Using the information regarding customer classification, Tesco’s marketing department devised customized strategies for each category, Pricing, promotion and product-related decisions were taken after considering the preferences of customers. Also, customers received communication s that were tailored to their buying patterns. The data collected through its Clubcard loyalty card scheme allowed Tesco to modify its strategies on various fronts such as pricing, inventory management, shopping analysis, customer acquisition, new product launches, store management, online customer behaviour and media effectiveness (see Table 2C).

Tesco began giving many special privileges, such as valet parking and personal attention from the store manager, to its high-value customers. special cards were created for students and mothers, discounts were offered on select merchandise, and the financial service venture was included in the card scheme. The data generated were used innovatively (e.g. special attention given to expectant mothers in the form of personal shopping assistants, priority parking and various other facilities). The company also tied up with airline companies and began offering Frequent Flyer Miles to customers in return for the points on their Clubcards.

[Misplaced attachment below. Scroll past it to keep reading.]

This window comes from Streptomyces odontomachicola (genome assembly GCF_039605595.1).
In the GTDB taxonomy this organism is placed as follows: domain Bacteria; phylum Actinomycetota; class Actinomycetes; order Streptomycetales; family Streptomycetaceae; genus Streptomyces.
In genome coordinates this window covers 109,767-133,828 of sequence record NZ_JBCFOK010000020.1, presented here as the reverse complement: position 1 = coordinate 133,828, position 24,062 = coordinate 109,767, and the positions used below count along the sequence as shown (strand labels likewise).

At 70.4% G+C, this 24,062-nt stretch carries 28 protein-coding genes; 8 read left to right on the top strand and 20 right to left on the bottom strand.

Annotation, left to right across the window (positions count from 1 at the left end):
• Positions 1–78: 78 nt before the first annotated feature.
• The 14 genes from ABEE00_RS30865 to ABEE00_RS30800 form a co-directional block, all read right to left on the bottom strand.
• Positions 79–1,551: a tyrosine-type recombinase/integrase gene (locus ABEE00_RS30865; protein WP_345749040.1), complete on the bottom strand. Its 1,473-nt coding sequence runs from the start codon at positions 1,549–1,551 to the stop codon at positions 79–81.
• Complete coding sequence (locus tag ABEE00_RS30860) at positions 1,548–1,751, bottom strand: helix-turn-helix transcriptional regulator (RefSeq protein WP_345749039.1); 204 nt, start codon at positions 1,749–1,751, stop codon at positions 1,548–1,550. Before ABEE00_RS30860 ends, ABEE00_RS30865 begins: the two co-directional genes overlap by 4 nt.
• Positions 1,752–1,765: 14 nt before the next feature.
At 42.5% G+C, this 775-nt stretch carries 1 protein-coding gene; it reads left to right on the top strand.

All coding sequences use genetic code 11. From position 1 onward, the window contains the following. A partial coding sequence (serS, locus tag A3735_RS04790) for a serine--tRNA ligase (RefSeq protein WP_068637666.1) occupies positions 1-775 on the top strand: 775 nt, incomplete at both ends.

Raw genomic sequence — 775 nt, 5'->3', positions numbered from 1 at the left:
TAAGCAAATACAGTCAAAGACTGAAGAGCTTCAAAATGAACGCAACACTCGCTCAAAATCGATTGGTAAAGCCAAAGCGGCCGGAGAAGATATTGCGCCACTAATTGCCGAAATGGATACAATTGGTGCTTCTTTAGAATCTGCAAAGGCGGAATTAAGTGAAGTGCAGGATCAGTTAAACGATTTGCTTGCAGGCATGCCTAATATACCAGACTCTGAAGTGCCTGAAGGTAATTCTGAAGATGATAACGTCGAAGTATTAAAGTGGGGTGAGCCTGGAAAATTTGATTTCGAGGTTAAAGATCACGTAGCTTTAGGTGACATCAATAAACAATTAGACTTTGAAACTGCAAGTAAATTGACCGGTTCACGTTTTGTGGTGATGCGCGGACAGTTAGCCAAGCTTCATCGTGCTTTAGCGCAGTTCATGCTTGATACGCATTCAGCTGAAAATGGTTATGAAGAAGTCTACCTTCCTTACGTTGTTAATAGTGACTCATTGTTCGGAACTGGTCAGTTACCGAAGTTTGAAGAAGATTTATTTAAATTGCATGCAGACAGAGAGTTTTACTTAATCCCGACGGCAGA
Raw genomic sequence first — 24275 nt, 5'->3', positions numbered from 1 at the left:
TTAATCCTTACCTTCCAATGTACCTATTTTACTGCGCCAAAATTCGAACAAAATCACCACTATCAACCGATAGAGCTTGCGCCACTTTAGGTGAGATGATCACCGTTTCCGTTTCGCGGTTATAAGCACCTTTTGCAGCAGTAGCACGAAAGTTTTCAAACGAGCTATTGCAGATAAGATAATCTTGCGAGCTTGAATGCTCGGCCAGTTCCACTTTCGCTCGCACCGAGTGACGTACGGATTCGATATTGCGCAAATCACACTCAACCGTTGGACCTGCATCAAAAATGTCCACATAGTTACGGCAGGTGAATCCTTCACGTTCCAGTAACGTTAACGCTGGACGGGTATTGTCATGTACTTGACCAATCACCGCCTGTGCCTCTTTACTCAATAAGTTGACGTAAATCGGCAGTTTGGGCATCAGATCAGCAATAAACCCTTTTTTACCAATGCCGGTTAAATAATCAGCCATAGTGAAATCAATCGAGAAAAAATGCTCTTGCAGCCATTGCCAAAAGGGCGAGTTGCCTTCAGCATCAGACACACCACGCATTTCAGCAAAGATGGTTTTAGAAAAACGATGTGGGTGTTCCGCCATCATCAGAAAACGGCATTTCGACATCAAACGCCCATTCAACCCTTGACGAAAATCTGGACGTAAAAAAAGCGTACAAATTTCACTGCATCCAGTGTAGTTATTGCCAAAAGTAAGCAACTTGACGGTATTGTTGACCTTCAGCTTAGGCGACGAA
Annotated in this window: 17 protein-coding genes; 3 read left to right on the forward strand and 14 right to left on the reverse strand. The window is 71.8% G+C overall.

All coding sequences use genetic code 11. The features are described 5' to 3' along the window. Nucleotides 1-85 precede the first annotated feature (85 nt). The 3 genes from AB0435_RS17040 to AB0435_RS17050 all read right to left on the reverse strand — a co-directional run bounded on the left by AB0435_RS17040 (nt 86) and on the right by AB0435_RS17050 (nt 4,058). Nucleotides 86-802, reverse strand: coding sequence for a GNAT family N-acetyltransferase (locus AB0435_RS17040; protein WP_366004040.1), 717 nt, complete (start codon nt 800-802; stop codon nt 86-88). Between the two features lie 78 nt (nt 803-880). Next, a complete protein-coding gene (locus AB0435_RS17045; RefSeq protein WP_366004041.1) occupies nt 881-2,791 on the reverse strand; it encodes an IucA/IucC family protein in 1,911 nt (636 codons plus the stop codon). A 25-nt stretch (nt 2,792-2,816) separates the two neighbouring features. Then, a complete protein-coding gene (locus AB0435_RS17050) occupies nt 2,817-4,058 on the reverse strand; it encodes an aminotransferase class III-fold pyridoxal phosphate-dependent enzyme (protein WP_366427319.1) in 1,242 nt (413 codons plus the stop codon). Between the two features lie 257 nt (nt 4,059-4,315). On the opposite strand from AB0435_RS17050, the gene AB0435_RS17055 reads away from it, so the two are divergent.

Reaping the benefits

Commenting on the way the data generated were used, sources at Dunnhumby said that the data allowed Tesco to target individual customers (the rifle-shot approach) instead of targeting them as a group (the carpet-bombing approach). Since the customers received coupons that matched their buying patterns, over 20 per cent of Tesco’s coupons were redeemed—as against the industry average of 0.5 per cent. The number of loyal customers has increased manifold since the loyalty card scheme was launched (see Figure 2A).